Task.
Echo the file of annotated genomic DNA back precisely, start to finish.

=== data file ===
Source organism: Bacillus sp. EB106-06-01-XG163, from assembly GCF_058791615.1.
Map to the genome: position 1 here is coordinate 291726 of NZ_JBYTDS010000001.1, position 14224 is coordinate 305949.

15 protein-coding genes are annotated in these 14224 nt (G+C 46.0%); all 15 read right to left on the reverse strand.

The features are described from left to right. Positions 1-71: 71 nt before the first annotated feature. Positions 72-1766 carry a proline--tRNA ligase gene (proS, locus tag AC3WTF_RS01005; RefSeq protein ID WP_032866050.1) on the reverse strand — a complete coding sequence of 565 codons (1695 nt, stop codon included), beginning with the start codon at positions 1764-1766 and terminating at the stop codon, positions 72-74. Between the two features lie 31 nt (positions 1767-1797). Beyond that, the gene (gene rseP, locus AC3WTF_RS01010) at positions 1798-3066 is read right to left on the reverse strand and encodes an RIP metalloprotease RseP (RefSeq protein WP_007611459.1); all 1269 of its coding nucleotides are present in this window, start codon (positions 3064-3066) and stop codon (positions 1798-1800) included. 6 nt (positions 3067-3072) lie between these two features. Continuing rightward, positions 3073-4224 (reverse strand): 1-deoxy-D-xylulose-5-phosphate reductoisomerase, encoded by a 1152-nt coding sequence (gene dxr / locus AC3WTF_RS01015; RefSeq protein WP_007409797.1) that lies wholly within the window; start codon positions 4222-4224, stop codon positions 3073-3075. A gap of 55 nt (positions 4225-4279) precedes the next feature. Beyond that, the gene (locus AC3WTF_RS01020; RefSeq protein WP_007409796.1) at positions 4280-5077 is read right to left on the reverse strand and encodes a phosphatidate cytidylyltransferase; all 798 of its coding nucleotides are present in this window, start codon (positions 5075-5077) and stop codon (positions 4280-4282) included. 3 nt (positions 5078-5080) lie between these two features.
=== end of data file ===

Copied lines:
Source organism: Bacillus sp. EB106-06-01-XG163, from assembly GCF_058791615.1.
Map to the genome: position 1 here is coordinate 291726 of NZ_JBYTDS010000001.1, position 14224 is coordinate 305949.

15 protein-coding genes are annotated in these 14224 nt (G+C 46.0%); all 15 read right to left on the reverse strand.

The features are described from left to right. Positions 1-71: 71 nt before the first annotated feature. Positions 72-1766 carry a proline--tRNA ligase gene (proS, locus tag AC3WTF_RS01005; RefSeq protein ID WP_032866050.1) on the reverse strand — a complete coding sequence of 565 codons (1695 nt, stop codon included), beginning with the start codon at positions 1764-1766 and terminating at the stop codon, positions 72-74. Between the two features lie 31 nt (positions 1767-1797). Beyond that, the gene (gene rseP, locus AC3WTF_RS01010) at positions 1798-3066 is read right to left on the reverse strand and encodes an RIP metalloprotease RseP (RefSeq protein WP_007611459.1); all 1269 of its coding nucleotides are present in this window, start codon (positions 3064-3066) and stop codon (positions 1798-1800) included. 6 nt (positions 3067-3072) lie between these two features. Continuing rightward, positions 3073-4224 (reverse strand): 1-deoxy-D-xylulose-5-phosphate reductoisomerase, encoded by a 1152-nt coding sequence (gene dxr / locus AC3WTF_RS01015; RefSeq protein WP_007409797.1) that lies wholly within the window; start codon positions 4222-4224, stop codon positions 3073-3075. A gap of 55 nt (positions 4225-4279) precedes the next feature. Beyond that, the gene (locus AC3WTF_RS01020; RefSeq protein WP_007409796.1) at positions 4280-5077 is read right to left on the reverse strand and encodes a phosphatidate cytidylyltransferase; all 798 of its coding nucleotides are present in this window, start codon (positions 5075-5077) and stop codon (positions 4280-4282) included. 3 nt (positions 5078-5080) lie between these two features.